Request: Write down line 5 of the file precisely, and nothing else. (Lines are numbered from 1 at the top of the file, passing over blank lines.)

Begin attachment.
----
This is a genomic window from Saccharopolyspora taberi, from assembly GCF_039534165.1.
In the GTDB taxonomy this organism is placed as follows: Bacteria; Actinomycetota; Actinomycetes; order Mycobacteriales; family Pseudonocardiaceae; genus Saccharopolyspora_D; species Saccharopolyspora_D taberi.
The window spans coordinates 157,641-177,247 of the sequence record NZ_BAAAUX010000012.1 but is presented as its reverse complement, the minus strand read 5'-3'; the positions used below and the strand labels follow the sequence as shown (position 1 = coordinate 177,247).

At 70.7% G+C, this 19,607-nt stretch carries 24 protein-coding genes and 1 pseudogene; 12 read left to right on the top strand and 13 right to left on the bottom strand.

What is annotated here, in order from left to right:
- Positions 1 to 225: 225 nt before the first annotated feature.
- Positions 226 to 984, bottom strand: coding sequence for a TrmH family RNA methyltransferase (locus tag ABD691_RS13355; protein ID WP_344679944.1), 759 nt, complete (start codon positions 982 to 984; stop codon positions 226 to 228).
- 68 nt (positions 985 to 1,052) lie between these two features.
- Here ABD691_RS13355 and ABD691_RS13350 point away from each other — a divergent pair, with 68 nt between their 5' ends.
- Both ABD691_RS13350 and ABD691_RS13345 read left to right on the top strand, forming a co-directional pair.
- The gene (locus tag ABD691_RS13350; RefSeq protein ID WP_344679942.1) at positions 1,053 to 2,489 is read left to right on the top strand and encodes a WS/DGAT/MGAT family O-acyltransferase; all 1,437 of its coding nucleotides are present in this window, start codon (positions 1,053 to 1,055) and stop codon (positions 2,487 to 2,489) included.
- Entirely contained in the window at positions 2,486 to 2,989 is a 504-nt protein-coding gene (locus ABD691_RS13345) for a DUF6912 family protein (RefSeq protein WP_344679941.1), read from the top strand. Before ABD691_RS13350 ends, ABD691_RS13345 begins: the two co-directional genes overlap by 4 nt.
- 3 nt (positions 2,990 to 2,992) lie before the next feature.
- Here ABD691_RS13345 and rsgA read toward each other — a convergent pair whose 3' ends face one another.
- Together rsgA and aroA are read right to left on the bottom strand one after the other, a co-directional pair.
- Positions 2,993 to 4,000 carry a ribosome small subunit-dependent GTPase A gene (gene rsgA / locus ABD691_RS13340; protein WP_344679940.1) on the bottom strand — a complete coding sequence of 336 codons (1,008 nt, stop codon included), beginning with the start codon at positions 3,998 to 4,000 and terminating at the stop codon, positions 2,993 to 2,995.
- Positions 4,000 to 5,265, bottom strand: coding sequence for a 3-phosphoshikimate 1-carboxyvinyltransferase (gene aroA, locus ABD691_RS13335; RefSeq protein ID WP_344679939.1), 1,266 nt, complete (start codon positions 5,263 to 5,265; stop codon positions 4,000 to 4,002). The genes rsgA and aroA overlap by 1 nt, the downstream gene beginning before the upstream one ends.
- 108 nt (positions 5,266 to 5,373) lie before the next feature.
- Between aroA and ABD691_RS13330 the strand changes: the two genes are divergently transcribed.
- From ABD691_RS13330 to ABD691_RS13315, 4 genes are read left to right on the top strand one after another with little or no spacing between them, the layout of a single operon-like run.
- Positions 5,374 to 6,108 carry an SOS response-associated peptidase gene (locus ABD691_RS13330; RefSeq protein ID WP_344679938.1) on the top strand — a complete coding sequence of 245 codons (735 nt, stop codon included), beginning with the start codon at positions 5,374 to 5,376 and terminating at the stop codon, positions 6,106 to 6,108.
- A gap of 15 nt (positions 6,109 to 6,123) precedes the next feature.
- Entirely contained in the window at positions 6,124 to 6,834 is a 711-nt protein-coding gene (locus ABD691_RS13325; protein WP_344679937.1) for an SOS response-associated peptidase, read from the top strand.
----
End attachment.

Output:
What is annotated here, in order from left to right: